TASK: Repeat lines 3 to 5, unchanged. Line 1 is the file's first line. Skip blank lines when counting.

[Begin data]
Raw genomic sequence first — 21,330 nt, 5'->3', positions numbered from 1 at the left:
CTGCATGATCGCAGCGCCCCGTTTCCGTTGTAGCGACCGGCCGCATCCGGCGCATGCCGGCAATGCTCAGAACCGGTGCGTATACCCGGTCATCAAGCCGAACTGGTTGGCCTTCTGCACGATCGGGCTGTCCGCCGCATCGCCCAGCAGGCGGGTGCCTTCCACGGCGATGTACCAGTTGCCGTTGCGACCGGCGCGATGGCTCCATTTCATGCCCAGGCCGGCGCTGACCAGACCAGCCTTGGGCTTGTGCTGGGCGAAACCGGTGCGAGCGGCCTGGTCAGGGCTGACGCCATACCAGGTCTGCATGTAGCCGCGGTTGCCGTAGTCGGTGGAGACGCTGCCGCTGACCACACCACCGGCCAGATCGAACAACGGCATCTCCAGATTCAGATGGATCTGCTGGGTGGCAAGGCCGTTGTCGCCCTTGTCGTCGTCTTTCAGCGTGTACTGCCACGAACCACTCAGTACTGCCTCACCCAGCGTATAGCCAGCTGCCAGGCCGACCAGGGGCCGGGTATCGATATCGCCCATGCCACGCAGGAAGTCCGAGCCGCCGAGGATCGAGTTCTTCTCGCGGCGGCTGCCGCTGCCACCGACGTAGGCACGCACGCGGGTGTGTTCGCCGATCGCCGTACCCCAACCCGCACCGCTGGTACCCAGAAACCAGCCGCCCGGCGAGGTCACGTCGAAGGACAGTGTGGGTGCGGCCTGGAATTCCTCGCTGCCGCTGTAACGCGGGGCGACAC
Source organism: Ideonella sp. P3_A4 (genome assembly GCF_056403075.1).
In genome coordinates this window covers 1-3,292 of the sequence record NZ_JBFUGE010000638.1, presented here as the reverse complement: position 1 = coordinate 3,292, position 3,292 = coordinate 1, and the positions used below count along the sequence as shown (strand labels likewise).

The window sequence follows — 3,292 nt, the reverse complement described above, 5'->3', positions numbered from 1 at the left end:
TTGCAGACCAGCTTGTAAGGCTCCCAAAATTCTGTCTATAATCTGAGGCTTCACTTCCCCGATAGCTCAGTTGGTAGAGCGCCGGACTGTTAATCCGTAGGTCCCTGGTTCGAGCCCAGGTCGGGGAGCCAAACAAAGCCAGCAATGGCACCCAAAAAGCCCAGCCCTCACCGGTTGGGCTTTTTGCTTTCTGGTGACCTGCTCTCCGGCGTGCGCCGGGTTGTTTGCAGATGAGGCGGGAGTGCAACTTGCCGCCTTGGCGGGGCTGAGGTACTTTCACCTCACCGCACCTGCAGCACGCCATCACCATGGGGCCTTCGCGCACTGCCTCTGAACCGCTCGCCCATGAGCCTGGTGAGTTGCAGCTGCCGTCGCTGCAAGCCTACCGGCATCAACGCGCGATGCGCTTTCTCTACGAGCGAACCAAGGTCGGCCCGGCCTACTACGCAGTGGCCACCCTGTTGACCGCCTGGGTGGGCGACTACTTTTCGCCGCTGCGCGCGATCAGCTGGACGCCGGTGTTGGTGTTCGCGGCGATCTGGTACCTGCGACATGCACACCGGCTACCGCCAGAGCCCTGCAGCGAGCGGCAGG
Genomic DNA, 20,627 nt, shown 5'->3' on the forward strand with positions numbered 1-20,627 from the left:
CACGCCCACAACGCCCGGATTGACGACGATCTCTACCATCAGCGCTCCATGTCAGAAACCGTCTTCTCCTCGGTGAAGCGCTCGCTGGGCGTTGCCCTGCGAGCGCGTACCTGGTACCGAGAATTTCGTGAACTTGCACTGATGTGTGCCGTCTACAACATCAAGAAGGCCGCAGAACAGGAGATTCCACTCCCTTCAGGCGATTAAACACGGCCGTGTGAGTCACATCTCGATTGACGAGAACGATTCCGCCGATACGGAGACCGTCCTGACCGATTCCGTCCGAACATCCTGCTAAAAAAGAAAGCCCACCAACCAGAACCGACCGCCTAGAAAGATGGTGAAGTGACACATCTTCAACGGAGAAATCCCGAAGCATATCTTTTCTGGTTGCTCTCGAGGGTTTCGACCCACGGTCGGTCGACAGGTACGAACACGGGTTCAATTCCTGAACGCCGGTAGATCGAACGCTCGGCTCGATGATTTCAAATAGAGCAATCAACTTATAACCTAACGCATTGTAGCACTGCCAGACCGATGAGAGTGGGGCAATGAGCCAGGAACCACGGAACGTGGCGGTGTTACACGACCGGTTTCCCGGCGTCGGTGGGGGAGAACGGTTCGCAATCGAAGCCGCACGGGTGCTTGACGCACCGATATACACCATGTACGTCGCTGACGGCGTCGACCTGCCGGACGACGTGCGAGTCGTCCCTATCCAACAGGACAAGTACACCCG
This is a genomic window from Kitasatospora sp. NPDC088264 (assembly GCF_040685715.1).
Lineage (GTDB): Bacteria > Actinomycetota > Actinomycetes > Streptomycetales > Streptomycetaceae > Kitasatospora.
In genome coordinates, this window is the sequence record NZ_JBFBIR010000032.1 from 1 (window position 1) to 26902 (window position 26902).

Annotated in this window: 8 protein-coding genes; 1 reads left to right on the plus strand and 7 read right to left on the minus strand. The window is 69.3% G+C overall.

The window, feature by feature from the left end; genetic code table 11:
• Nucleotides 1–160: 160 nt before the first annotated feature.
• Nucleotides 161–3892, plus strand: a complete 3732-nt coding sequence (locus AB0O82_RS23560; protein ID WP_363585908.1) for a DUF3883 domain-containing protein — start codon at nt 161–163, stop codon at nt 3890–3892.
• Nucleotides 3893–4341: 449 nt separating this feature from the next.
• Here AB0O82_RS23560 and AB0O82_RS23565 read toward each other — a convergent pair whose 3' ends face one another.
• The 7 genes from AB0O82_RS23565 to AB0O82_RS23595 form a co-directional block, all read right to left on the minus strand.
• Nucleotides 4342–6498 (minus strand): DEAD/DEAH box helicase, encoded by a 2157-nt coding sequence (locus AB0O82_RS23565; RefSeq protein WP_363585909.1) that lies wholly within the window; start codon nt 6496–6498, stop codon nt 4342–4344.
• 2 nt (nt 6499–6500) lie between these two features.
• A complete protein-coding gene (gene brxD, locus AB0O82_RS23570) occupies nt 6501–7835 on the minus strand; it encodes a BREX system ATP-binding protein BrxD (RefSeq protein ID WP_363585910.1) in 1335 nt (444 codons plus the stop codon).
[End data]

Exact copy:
Source organism: Ideonella sp. P3_A4 (genome assembly GCF_056403075.1).
In genome coordinates this window covers 1-3,292 of the sequence record NZ_JBFUGE010000638.1, presented here as the reverse complement: position 1 = coordinate 3,292, position 3,292 = coordinate 1, and the positions used below count along the sequence as shown (strand labels likewise).

The window sequence follows — 3,292 nt, the reverse complement described above, 5'->3', positions numbered from 1 at the left end: